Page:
Interesting information on the order books. Just curious how I could obtain such information in real-time.

scotth501 said: As I read this, there are three trades that are essentially market orders: market order, stop order, & trailing stop order. Since one is direct and the other two turn into market orders, are they as bad as described? I've been mostly doing trailing stops as described for a more hands off market order. Similarly, my employer stock purchase account is fairly limited on what I can do and I end up doing market orders in that account. They do not even have real-time quotes available, so I have to look elsewhere to figure out what my sales realistically look like.

Yes, you're right. Stop Order and trailing stop orders are variations of market orders. However, (personal opinion), I feel that they are safer than pure market order for the reason that there has to be trades and executions for the triggers to hit.

Just to clarify, I don't necessarily think that you should never use market orders. I'm just saying that you should not use market orders if you don't know the risks. At minimum, before you enter a market order, check the order books. See if there are reasonable bids/ask.

The only time that I said "NEVER" is on Extended Hour Trading! NEVER USE MARKET ORDERS IN EXTENDED HOURS!

wxl31 said: Interesting information on the order books. Just curious how I could obtain such information in real-time.

I posted a number of links above. They are all real time.

For example, go to yahoo finance real time screen (http://finance.yahoo.com/q/ecn?s=AAPL+Real-Time). At the bottom, it shows the real time book from BATS exchange

Or click here (http://batstrading.com/market_data/) and enter AAPL on the right side (book viewer). You'll see all the bid/ask orders and lot size. Note, this is only for the BATS exchange. This auto updates.

Or go here (http://www.level2stockquotes.com/level-ii-quotes.html), click on Java Bookviewer 1 in the middle of the page, enter AAPL and hit Go!. This shows you the order books from ARCA. This auto updates.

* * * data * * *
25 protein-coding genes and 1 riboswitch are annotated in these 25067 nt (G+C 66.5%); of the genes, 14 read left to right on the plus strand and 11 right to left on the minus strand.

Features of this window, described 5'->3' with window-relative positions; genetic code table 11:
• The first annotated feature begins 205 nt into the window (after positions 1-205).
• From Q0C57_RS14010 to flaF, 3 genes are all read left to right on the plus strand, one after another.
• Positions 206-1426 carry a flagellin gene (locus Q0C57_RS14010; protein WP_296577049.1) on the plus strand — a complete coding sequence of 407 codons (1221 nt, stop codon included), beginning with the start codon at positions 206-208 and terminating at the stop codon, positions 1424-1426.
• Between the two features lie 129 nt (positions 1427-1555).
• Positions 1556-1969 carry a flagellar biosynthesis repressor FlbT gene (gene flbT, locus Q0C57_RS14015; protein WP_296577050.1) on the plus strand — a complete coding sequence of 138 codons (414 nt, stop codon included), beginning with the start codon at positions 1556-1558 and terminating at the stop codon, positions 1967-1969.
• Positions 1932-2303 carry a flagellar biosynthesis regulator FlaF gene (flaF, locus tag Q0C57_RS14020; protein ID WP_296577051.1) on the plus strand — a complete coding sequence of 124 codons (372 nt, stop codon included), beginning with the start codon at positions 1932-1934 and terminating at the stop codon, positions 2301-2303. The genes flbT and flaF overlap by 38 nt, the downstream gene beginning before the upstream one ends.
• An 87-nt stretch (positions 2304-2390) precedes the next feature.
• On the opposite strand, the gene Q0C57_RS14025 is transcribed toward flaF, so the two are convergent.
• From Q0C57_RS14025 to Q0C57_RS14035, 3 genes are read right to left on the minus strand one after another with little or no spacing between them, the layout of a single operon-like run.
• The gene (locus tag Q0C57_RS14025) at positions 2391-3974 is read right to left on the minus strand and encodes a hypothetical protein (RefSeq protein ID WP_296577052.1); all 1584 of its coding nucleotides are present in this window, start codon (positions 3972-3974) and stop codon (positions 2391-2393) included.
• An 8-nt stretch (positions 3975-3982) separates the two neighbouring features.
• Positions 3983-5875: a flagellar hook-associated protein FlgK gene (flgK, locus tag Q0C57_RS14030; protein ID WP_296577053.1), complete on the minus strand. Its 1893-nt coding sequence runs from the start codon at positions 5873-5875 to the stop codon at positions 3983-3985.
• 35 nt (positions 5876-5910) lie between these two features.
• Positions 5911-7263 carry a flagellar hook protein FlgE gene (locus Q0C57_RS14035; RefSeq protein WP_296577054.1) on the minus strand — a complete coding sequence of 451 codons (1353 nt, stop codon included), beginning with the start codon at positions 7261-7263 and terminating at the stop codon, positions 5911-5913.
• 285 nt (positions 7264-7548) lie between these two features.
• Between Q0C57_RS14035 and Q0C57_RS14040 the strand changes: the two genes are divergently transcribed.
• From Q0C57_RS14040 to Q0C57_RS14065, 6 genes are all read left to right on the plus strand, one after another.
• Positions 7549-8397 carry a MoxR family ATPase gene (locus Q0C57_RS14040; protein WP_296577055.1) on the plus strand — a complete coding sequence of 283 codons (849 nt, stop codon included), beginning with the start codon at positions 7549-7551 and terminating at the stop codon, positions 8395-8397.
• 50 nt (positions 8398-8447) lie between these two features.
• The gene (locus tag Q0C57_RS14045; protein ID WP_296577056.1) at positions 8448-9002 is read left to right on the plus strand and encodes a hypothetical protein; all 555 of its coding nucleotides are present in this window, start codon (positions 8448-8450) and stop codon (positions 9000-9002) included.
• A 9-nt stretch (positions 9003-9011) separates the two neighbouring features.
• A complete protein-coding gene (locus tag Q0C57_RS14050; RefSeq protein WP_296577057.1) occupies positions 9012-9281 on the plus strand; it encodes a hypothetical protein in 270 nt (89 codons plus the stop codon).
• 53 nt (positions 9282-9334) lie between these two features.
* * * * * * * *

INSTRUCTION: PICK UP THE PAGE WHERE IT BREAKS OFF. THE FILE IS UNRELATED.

it also depends on the average daily volume of a stock vs its price. market order for 1000 shares of C will be fine. market order for 1000 shares of BRK.A, you're totally screwed, out of the money by a few thousand points, literally.

i don't think you're even allowed to do market orders premarket/after market hours. a market order is meant for when the market is open.

good rule of thumb for market orders is to make sure the size of your order is less than 1% of its current volume. if XYZ has traded 250,000 shares and you want 3,000 shares market, check yourself before you wreck yourself.

So, is it a good idea to have standing limit orders at the "bottom of the book"? So if the rest of the book dries up, you are the one getting the good end of these deals? Or will that only work for wall street insiders?

JohnGalt69 said: So, is it a good idea to have standing limit orders at the "bottom of the book"? So if the rest of the book dries up, you are the one getting the good end of these deals? Or will that only work for wall street insiders?

Never really tried. If the market is working correctly, you will never get hit. As we saw on Thursday, sometimes the market fails for unknown reasons. If you're going to do it, find a lowly traded stock that has a thin order book.

Report back on your results.